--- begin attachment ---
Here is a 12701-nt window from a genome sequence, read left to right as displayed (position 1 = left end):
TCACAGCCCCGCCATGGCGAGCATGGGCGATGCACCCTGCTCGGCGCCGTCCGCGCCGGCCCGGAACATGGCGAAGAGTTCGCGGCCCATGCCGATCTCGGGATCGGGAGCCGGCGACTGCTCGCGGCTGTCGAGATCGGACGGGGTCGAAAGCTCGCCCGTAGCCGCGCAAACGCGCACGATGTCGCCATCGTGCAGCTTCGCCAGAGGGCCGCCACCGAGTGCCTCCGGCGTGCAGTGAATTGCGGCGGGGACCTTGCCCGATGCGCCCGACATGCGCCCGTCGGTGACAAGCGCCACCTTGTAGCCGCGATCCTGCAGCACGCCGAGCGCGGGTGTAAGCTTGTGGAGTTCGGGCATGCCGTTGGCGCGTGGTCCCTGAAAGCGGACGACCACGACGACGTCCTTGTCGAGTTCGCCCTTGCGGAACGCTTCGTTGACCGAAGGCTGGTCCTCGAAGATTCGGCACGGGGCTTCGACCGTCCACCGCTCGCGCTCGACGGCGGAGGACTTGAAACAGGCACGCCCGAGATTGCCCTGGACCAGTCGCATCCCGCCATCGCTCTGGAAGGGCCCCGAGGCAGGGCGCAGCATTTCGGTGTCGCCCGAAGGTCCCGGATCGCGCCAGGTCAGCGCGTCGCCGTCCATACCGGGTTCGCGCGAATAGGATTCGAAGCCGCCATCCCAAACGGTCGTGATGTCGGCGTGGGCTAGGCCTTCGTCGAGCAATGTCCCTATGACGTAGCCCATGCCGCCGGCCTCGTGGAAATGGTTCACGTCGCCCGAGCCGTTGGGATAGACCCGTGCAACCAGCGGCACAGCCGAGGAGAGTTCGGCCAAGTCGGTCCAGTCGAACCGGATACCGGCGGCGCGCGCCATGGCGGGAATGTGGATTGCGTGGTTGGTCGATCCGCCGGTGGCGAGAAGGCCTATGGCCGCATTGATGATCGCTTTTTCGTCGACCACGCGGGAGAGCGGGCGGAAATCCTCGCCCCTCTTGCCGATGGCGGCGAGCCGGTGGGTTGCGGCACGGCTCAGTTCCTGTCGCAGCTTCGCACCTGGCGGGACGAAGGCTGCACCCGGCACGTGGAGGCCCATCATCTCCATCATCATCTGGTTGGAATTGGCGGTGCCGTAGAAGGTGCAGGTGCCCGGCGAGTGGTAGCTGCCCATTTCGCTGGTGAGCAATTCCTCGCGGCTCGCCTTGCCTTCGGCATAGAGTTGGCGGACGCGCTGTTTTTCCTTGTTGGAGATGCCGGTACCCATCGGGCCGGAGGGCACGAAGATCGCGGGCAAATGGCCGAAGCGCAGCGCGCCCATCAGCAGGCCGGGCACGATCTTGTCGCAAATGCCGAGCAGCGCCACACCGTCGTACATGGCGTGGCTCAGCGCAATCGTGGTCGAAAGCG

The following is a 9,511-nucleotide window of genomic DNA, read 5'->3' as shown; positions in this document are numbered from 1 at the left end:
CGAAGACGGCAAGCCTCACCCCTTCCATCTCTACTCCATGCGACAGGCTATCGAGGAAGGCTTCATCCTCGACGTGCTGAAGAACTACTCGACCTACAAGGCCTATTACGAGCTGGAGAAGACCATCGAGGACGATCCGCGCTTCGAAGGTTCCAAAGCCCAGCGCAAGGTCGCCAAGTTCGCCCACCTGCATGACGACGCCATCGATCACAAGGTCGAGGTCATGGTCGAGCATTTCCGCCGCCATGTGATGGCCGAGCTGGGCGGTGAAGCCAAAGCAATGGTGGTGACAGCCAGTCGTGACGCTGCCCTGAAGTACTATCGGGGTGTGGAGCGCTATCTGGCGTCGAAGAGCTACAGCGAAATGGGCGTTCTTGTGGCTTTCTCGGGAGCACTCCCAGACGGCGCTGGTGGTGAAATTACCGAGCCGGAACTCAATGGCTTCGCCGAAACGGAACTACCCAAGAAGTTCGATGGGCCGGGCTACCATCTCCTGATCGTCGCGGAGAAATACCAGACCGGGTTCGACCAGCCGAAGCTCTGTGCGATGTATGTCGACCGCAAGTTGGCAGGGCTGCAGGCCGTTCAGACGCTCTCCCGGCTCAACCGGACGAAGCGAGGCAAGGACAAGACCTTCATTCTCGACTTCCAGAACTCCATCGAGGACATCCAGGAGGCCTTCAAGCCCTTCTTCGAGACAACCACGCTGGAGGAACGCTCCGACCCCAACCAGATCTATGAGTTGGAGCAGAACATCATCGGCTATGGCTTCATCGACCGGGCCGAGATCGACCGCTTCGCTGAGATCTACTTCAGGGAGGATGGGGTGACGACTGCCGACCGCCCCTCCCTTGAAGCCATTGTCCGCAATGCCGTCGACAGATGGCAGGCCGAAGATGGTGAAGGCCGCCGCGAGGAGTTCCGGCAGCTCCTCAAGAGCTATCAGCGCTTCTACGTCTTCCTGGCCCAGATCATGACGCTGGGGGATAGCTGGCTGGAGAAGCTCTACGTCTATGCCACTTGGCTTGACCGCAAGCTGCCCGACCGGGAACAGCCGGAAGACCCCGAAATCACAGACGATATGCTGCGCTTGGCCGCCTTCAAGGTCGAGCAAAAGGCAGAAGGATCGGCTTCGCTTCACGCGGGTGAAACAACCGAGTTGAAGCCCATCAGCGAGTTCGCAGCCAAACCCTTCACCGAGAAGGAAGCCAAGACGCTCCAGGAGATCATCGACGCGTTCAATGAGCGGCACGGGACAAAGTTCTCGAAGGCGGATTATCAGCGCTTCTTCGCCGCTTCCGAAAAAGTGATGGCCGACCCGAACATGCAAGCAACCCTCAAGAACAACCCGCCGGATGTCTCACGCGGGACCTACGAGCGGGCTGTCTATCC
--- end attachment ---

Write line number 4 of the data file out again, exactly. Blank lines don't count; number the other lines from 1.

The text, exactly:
CGAAGACGGCAAGCCTCACCCCTTCCATCTCTACTCCATGCGACAGGCTATCGAGGAAGGCTTCATCCTCGACGTGCTGAAGAACTACTCGACCTACAAGGCCTATTACGAGCTGGAGAAGACCATCGAGGACGATCCGCGCTTCGAAGGTTCCAAAGCCCAGCGCAAGGTCGCCAAGTTCGCCCACCTGCATGACGACGCCATCGATCACAAGGTCGAGGTCATGGTCGAGCATTTCCGCCGCCATGTGATGGCCGAGCTGGGCGGTGAAGCCAAAGCAATGGTGGTGACAGCCAGTCGTGACGCTGCCCTGAAGTACTATCGGGGTGTGGAGCGCTATCTGGCGTCGAAGAGCTACAGCGAAATGGGCGTTCTTGTGGCTTTCTCGGGAGCACTCCCAGACGGCGCTGGTGGTGAAATTACCGAGCCGGAACTCAATGGCTTCGCCGAAACGGAACTACCCAAGAAGTTCGATGGGCCGGGCTACCATCTCCTGATCGTCGCGGAGAAATACCAGACCGGGTTCGACCAGCCGAAGCTCTGTGCGATGTATGTCGACCGCAAGTTGGCAGGGCTGCAGGCCGTTCAGACGCTCTCCCGGCTCAACCGGACGAAGCGAGGCAAGGACAAGACCTTCATTCTCGACTTCCAGAACTCCATCGAGGACATCCAGGAGGCCTTCAAGCCCTTCTTCGAGACAACCACGCTGGAGGAACGCTCCGACCCCAACCAGATCTATGAGTTGGAGCAGAACATCATCGGCTATGGCTTCATCGACCGGGCCGAGATCGACCGCTTCGCTGAGATCTACTTCAGGGAGGATGGGGTGACGACTGCCGACCGCCCCTCCCTTGAAGCCATTGTCCGCAATGCCGTCGACAGATGGCAGGCCGAAGATGGTGAAGGCCGCCGCGAGGAGTTCCGGCAGCTCCTCAAGAGCTATCAGCGCTTCTACGTCTTCCTGGCCCAGATCATGACGCTGGGGGATAGCTGGCTGGAGAAGCTCTACGTCTATGCCACTTGGCTTGACCGCAAGCTGCCCGACCGGGAACAGCCGGAAGACCCCGAAATCACAGACGATATGCTGCGCTTGGCCGCCTTCAAGGTCGAGCAAAAGGCAGAAGGATCGGCTTCGCTTCACGCGGGTGAAACAACCGAGTTGAAGCCCATCAGCGAGTTCGCAGCCAAACCCTTCACCGAGAAGGAAGCCAAGACGCTCCAGGAGATCATCGACGCGTTCAATGAGCGGCACGGGACAAAGTTCTCGAAGGCGGATTATCAGCGCTTCTTCGCCGCTTCCGAAAAAGTGATGGCCGACCCGAACATGCAAGCAACCCTCAAGAACAACCCGCCGGATGTCTCACGCGGGACCTACGAGCGGGCTGTCTATCC